This past year, I saw images of people far more than I saw people in person. This may be true even in non-pandemic times (I’m a homebody, and spend more time on screens than I care to admit), yet it became a universal experience for those of us who did our best to stay put and weather this long storm. Our connection and comfort came mediated, at a remove. We found ourselves accidental wallflowers.
I started taking more portraits this year, I think, as a very small protest against the alienation of the pandemic. Portraits connect us. They humanize us to one another. They give us a chance to gaze unself-consciously at others without worry for their noticing. They hold people still for us so that we can take in the nuances of that moment. Their focus, their distraction, their humor, their boredom, their energy or fatigue. We register things consciously that we otherwise pick up intuitively in person, if at all.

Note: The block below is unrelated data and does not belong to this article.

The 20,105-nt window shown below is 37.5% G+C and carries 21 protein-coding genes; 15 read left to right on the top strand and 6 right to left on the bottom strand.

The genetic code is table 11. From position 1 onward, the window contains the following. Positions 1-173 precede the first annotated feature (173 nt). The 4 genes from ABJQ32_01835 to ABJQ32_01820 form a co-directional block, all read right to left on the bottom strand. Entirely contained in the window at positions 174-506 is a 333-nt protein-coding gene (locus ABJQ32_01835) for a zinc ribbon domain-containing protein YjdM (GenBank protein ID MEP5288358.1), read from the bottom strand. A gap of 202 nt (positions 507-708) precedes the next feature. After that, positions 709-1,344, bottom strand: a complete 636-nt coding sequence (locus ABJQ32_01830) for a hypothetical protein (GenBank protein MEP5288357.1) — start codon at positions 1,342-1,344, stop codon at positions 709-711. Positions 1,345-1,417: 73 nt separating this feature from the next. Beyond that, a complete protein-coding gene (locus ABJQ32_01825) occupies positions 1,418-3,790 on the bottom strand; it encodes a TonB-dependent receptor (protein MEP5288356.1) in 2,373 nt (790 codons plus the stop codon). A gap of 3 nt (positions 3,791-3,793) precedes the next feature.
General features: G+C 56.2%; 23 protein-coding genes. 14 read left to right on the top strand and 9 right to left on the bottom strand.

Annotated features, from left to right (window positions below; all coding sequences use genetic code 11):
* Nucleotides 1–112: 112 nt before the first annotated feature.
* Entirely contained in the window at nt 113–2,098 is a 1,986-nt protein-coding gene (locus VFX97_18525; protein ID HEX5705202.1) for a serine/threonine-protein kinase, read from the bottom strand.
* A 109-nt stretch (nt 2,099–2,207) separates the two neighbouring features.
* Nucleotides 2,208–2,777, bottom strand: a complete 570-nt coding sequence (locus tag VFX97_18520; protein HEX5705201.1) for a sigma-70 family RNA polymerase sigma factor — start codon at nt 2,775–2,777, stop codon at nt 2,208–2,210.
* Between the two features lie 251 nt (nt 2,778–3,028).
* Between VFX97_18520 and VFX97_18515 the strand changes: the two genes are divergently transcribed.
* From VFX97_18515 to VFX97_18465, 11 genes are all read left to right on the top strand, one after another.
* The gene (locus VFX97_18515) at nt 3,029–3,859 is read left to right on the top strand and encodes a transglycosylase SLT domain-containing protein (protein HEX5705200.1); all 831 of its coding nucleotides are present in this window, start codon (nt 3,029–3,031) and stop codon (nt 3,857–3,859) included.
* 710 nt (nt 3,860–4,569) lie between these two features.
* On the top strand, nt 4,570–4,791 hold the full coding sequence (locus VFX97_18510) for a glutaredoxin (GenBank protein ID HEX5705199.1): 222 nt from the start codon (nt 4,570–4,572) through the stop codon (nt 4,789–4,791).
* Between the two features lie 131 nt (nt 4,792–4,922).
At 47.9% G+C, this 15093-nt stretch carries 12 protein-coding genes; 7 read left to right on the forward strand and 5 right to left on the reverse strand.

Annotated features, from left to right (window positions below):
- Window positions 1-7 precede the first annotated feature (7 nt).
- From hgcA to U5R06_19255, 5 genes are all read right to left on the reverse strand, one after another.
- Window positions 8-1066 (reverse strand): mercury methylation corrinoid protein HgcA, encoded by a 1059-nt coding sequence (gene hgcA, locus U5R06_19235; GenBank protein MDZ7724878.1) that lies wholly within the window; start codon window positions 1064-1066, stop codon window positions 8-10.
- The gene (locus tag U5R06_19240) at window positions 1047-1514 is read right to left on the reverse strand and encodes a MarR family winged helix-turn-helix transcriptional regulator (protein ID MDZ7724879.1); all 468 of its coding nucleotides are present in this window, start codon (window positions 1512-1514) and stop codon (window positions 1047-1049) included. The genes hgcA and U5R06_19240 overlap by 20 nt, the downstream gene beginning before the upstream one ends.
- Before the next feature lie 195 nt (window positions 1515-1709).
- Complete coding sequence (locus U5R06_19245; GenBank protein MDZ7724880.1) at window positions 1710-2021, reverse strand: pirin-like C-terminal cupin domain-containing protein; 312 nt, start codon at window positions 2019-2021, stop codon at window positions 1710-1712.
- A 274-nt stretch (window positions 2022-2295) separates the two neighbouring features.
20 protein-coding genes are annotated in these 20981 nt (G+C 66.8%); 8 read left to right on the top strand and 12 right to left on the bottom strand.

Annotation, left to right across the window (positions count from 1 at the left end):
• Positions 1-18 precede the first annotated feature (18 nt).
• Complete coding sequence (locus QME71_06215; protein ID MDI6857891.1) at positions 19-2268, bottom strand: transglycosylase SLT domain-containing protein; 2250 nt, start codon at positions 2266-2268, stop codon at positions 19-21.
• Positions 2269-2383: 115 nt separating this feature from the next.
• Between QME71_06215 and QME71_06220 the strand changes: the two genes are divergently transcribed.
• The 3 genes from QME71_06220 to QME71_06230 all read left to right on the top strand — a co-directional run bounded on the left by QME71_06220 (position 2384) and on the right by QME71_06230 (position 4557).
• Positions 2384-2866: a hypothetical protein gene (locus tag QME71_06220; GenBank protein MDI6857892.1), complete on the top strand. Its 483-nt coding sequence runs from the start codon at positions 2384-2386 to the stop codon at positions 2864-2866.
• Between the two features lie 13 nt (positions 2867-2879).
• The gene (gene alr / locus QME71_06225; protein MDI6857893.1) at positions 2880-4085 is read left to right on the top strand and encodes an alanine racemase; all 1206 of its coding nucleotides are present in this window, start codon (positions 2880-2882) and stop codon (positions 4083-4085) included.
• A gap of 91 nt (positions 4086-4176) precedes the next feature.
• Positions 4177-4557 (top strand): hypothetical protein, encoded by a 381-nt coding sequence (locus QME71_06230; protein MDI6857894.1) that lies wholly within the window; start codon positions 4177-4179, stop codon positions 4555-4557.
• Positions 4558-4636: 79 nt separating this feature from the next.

I’ve gathered up some of my favorite images from the year of friends and family who got me through the pandemic. They are dear to me; I wouldn’t be who I am without them. I was lucky to get to spend time with them through all this, dog included. I got the most face time with her.